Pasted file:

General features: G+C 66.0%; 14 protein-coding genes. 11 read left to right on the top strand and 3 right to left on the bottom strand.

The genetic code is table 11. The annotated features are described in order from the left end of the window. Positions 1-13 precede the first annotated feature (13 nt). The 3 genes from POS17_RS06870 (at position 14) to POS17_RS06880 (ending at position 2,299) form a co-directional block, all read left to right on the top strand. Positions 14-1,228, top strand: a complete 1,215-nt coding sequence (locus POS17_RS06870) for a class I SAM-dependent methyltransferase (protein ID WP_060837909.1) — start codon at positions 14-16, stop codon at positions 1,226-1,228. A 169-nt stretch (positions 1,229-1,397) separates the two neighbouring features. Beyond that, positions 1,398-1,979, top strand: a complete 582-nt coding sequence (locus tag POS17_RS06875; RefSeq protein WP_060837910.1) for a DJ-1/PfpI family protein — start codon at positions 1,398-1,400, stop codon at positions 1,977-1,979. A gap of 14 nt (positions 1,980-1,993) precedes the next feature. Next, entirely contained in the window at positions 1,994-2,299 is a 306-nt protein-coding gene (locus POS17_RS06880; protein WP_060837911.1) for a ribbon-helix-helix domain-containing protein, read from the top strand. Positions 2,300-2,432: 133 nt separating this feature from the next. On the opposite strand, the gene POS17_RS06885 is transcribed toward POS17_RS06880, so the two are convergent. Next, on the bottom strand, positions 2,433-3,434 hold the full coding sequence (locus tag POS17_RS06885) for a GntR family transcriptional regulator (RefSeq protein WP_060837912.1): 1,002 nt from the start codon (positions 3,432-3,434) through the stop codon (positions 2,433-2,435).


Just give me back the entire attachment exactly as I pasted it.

General features: G+C 66.0%; 14 protein-coding genes. 11 read left to right on the top strand and 3 right to left on the bottom strand.

The genetic code is table 11. The annotated features are described in order from the left end of the window. Positions 1-13 precede the first annotated feature (13 nt). The 3 genes from POS17_RS06870 (at position 14) to POS17_RS06880 (ending at position 2,299) form a co-directional block, all read left to right on the top strand. Positions 14-1,228, top strand: a complete 1,215-nt coding sequence (locus POS17_RS06870) for a class I SAM-dependent methyltransferase (protein ID WP_060837909.1) — start codon at positions 14-16, stop codon at positions 1,226-1,228. A 169-nt stretch (positions 1,229-1,397) separates the two neighbouring features. Beyond that, positions 1,398-1,979, top strand: a complete 582-nt coding sequence (locus tag POS17_RS06875; RefSeq protein WP_060837910.1) for a DJ-1/PfpI family protein — start codon at positions 1,398-1,400, stop codon at positions 1,977-1,979. A gap of 14 nt (positions 1,980-1,993) precedes the next feature. Next, entirely contained in the window at positions 1,994-2,299 is a 306-nt protein-coding gene (locus POS17_RS06880; protein WP_060837911.1) for a ribbon-helix-helix domain-containing protein, read from the top strand. Positions 2,300-2,432: 133 nt separating this feature from the next. On the opposite strand, the gene POS17_RS06885 is transcribed toward POS17_RS06880, so the two are convergent. Next, on the bottom strand, positions 2,433-3,434 hold the full coding sequence (locus tag POS17_RS06885) for a GntR family transcriptional regulator (RefSeq protein WP_060837912.1): 1,002 nt from the start codon (positions 3,432-3,434) through the stop codon (positions 2,433-2,435).